Legacy of former Soviet Rule creates a Wild West atmosphere
Last month, Joseph Lemire's phone rang in the middle of the night. The anonymous caller had but a two-word message: "You die."
Thus far, threats have been the American entrepreneur's only return on a $500,000 investment in a Kiev radio station.
Doing business on Eastern Europe's wild frontier can be a dicey proposition. While Ukraine and its neighbors are minting a lot of young lawyers, locksmiths often decide more business disputes than judges by simply locking out all but one contestant. At times, bribery seems like a national sport. Last year, a World Bank study conservatively estimated that the black market accounts for a whopping 45 percent of Ukraine's gross domestic product.
Several Western firms have complained loudly during the past month of mistreatment by the government or local partners.
Two consortia developing mobile communications, one involving industry giant Motorola Corp., claim that Ukraine's government is trying to charge them outrageous license fees for digital frequencies after promising them free in exchange for prior investments.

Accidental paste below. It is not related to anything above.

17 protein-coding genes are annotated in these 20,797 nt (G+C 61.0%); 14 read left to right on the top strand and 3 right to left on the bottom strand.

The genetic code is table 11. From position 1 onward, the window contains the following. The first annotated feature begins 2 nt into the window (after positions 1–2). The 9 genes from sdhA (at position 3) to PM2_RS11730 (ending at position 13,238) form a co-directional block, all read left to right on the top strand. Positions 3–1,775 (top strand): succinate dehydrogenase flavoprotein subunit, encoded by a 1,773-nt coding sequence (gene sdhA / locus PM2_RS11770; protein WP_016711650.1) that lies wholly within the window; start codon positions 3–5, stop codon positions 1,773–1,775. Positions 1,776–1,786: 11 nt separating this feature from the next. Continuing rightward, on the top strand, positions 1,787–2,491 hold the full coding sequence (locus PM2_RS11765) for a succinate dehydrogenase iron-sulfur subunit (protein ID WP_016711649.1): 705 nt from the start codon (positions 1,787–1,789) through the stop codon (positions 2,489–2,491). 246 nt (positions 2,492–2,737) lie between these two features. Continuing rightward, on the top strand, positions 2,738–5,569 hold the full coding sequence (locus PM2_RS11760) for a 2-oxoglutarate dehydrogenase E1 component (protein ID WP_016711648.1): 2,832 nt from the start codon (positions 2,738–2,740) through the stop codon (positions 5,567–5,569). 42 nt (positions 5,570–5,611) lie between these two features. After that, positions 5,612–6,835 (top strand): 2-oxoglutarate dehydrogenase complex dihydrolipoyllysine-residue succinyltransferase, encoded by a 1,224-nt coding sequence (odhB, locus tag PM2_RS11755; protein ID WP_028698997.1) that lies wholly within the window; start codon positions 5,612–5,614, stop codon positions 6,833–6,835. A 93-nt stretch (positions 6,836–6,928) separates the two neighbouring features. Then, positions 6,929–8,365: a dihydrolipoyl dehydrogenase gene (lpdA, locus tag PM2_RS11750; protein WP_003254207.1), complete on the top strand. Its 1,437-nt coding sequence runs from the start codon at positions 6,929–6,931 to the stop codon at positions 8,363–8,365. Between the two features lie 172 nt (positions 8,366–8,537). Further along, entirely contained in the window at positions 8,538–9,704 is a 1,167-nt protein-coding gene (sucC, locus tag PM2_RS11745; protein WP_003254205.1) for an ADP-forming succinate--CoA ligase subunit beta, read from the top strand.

Multinational chemical giants such as Monsanto and DuPont are miffed that an informal grain-export ban has held up payments for their products. Meanwhile, American investors in a television production company, the Perekhid Media Group, are accusing Ukrainian broadcasting authorities of trying to push them off national TV channels despite a contract guaranteeing them access.
This is exactly the kind of publicity Ukraine does not need as it makes a belated push for foreign investment. The country has attracted roughly $1.2 billion in foreign capital over the past five years - far less than many of its smaller neighbors. Reformers in the government say Ukraine needs $40 billion in foreign investment over the next few years to jump-start its stalled economy. Even the government itself acknowledges that corruption is reaching epidemic proportions.